Forget Portland: China Might Just Be the New Epicenter of Craft Beer

The Chinese beer market is already the world's biggest, but palates there are quickly evolving past the run of the mill brew.
beer banner.jpg
Traditional beer vendors like this one now face competition from China's burgeoning craft beer industry. (Nir Elias/Reuters)

China's craft brewing niche has made considerable steps in recent years. The country is already the world's biggest beer market, with consumption recently reaching 50 billion liters annually. But signs are growing that Chinese tastes are evolving past mass-produced lagers to the kind of innovative, higher-quality brews favored by connoisseurs elsewhere in the world. According to Forbes, for instance, the number of brewpubs in Shanghai alone has doubled since 2010.

Great Leap Brewing co-founder and brew master Carl Setzer is a Cleveland native who has lived in China since 2004. Located in a traditional hutong in Beijing's Gulou neighborhood, Great Leap Brewing uses traditional Chinese ingredients and spices, including Sichuan peppercorn, coffee beans from Yunnan province and unusual Chinese teas to make their beers.

Asia Blog talked with Setzer about producing quality beer and the growing appeal for microbreweries in the most populous country in the world.

Why do you think your business has been successful and able to appeal to the Chinese consumer?

I think that our business has been successful because we care about our product and our customers see that on a daily basis. Its a simple reason, but most companies are copies of a copy of a copy and the quality of their product may stand up to the simplest health and safety scrutiny, but it doesn't have any evidence of passion or creativity, so it does not succeed. Since we opened our doors we've aimed to convince Chinese drinkers that China can be the source of great beers that are made in China, with Chinese ingredients and using Chinese equipment. This is a long process, but once you win that market the scalability is monumental in its potential.

One of the other reasons why our product appeals to Chinese consumers on a base level is because it incorporates Chinese cultural elements in the beers themselves and also incorporates Chinese literature and historical references in the naming and branding of the beers. Two good examples of this would be our Iron Buddha Blonde Ale and our Little General IPA. The Iron Buddha Blonde uses tie guan yin wu long tea during the brewing process, which gives the beer a floral note at the end. The name "Iron Buddha" is one way to translate the tie guan yin (铁观音), or the iron goddess of mercy.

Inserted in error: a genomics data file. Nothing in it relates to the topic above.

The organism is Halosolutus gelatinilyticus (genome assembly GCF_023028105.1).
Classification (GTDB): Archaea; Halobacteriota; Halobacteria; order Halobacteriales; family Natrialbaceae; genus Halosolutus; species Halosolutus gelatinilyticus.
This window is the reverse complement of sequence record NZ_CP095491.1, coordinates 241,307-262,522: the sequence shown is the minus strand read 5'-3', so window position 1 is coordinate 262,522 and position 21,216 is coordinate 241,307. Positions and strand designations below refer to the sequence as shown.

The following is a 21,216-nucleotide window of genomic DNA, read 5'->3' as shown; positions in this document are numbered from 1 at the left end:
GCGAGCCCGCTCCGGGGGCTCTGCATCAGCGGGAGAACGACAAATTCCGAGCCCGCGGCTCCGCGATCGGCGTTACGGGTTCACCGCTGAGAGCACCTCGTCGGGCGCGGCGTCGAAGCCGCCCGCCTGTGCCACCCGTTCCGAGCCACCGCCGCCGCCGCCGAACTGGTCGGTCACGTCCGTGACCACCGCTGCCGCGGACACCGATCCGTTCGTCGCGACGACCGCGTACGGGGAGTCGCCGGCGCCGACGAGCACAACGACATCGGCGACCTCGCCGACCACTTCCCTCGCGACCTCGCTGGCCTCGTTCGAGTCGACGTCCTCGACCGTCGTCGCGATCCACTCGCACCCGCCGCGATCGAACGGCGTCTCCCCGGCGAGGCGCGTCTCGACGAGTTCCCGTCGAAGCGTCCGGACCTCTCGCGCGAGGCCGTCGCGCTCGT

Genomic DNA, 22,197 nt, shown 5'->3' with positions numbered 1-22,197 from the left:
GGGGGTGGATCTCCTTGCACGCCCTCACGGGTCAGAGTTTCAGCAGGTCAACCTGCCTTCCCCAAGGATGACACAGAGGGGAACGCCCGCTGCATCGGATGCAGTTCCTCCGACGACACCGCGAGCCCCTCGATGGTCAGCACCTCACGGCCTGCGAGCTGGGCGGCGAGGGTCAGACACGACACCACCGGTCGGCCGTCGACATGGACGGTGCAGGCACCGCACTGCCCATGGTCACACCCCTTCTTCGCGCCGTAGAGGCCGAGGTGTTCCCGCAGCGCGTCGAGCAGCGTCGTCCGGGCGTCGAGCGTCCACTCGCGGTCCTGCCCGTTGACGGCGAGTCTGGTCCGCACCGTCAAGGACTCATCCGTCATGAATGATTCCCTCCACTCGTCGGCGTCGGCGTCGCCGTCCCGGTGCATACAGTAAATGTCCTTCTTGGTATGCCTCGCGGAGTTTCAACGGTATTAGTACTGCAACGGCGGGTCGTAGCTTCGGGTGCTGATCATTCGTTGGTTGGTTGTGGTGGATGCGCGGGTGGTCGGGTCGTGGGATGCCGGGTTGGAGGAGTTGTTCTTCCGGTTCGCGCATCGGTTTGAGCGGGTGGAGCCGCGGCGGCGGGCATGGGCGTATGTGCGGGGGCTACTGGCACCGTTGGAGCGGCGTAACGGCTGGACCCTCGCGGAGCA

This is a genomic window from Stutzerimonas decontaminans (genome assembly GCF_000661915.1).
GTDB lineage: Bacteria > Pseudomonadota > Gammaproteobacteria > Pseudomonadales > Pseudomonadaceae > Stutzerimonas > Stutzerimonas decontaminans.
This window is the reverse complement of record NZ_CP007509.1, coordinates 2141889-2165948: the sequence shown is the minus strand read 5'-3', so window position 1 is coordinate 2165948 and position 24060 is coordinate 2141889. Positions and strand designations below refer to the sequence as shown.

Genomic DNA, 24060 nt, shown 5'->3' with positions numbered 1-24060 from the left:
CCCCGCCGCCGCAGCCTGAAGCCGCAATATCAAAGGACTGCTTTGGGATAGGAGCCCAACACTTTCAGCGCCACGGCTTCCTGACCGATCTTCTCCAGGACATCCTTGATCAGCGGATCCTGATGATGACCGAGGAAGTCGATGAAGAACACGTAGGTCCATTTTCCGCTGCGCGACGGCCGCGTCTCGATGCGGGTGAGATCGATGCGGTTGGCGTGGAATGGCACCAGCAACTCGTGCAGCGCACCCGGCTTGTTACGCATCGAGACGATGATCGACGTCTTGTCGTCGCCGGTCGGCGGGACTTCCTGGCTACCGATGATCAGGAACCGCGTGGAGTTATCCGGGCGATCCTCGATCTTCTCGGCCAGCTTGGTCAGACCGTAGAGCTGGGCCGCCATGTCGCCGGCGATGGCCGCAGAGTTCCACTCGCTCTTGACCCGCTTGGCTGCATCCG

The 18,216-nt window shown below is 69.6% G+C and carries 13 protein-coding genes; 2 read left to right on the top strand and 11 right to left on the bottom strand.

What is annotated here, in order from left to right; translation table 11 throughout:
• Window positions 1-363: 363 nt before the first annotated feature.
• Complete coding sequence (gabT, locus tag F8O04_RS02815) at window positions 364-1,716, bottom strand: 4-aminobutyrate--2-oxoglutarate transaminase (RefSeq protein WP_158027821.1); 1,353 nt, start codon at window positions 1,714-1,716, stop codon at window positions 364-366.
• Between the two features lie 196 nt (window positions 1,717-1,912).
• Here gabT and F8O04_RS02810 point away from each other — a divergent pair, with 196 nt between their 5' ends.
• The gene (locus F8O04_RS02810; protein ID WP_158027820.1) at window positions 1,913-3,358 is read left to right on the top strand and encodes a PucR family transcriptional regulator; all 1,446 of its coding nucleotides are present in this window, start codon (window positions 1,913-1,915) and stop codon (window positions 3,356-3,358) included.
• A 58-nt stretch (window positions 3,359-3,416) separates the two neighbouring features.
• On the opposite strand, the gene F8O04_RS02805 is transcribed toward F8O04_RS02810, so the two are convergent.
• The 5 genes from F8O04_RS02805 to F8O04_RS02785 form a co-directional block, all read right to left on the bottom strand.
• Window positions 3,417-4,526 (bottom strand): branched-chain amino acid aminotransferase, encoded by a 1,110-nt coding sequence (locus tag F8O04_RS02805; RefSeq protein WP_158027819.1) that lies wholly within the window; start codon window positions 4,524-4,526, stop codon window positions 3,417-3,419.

The Little General IPA, on the other hand, is a "purity law beer," meaning it contains only malted barley, hops, yeast and water, but the name is unique because it is an homage to Zhang Xueliang (张学良), a patriotic hero for both mainland China and Taiwan. The nickname "Little General" is a reference to his father (张作霖), a notorious warlord in China's Northeast region. Zhang Xueliang grew from a spoiled brat with an opium habit into a symbol of China's future unity against the Japanese during the occupation when he kidnapped Chang Kai-Shek and convinced him to join the KMT's strength with that of the Communist forces. Upon Chang Kai-Shek's agreement with this plan, Zhang Xueliang immediately surrendered to Chang's personal guard and spent the better part of his adult life under house arrest with Chang's forces in both mainland China and Taiwan. He was released as an old man and relocated to Hawaii to live with relatives in peace. He died at 99 years old, never having returned to mainland China nor Taiwan after his release.

Justin McDonnell

is an Online Editorial and Public Programs Contributor at Asia Society.

How to Cook Spaghetti Squash (and Why)

Cooking for yourself is one of the surest ways to eat well. Bestselling author Mark Bittman teaches James Hamblin the recipe that everyone is Googling.

Join the Discussion

After you comment, click Post. If you’re not already logged in you will be asked to log in or register.

blog comments powered by Disqus


How to Cook Spaghetti Squash (and Why)

Cooking for yourself is one of the surest ways to eat well.


Before Tinder, a Tree

Looking for your soulmate? Write a letter to the "Bridegroom's Oak" in Germany.


The Health Benefits of Going Outside

People spend too much time indoors. One solution: ecotherapy.


Where High Tech Meets the 1950s

Why did Green Bank, West Virginia, ban wireless signals? For science.


Yes, Quidditch Is Real

How J.K. Rowling's magical sport spread from Hogwarts to college campuses


Would You Live in a Treehouse?

A treehouse can be an ideal office space, vacation rental, and way of reconnecting with your youth.

More in China

Just In